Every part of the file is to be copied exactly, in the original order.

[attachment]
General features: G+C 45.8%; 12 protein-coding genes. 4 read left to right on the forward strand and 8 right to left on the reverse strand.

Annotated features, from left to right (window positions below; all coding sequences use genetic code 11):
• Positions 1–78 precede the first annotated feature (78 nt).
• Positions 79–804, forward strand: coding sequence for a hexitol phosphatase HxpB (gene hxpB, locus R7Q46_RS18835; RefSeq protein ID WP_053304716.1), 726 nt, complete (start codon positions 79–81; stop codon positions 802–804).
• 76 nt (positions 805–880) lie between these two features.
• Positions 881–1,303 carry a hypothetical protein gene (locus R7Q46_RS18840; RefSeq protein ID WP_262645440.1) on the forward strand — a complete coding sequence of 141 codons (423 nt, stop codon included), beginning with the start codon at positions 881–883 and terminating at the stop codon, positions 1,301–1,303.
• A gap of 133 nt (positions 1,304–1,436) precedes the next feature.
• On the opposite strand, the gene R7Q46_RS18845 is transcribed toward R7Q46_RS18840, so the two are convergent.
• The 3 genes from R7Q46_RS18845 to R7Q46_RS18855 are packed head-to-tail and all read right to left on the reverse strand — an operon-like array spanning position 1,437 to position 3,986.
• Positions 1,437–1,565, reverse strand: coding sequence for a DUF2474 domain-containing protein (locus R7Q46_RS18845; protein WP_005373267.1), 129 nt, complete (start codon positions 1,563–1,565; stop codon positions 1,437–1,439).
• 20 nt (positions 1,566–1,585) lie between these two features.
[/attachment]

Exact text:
General features: G+C 45.8%; 12 protein-coding genes. 4 read left to right on the forward strand and 8 right to left on the reverse strand.

Annotated features, from left to right (window positions below; all coding sequences use genetic code 11):
• Positions 1–78 precede the first annotated feature (78 nt).
• Positions 79–804, forward strand: coding sequence for a hexitol phosphatase HxpB (gene hxpB, locus R7Q46_RS18835; RefSeq protein ID WP_053304716.1), 726 nt, complete (start codon positions 79–81; stop codon positions 802–804).
• 76 nt (positions 805–880) lie between these two features.
• Positions 881–1,303 carry a hypothetical protein gene (locus R7Q46_RS18840; RefSeq protein ID WP_262645440.1) on the forward strand — a complete coding sequence of 141 codons (423 nt, stop codon included), beginning with the start codon at positions 881–883 and terminating at the stop codon, positions 1,301–1,303.
• A gap of 133 nt (positions 1,304–1,436) precedes the next feature.
• On the opposite strand, the gene R7Q46_RS18845 is transcribed toward R7Q46_RS18840, so the two are convergent.
• The 3 genes from R7Q46_RS18845 to R7Q46_RS18855 are packed head-to-tail and all read right to left on the reverse strand — an operon-like array spanning position 1,437 to position 3,986.
• Positions 1,437–1,565, reverse strand: coding sequence for a DUF2474 domain-containing protein (locus R7Q46_RS18845; protein WP_005373267.1), 129 nt, complete (start codon positions 1,563–1,565; stop codon positions 1,437–1,439).
• 20 nt (positions 1,566–1,585) lie between these two features.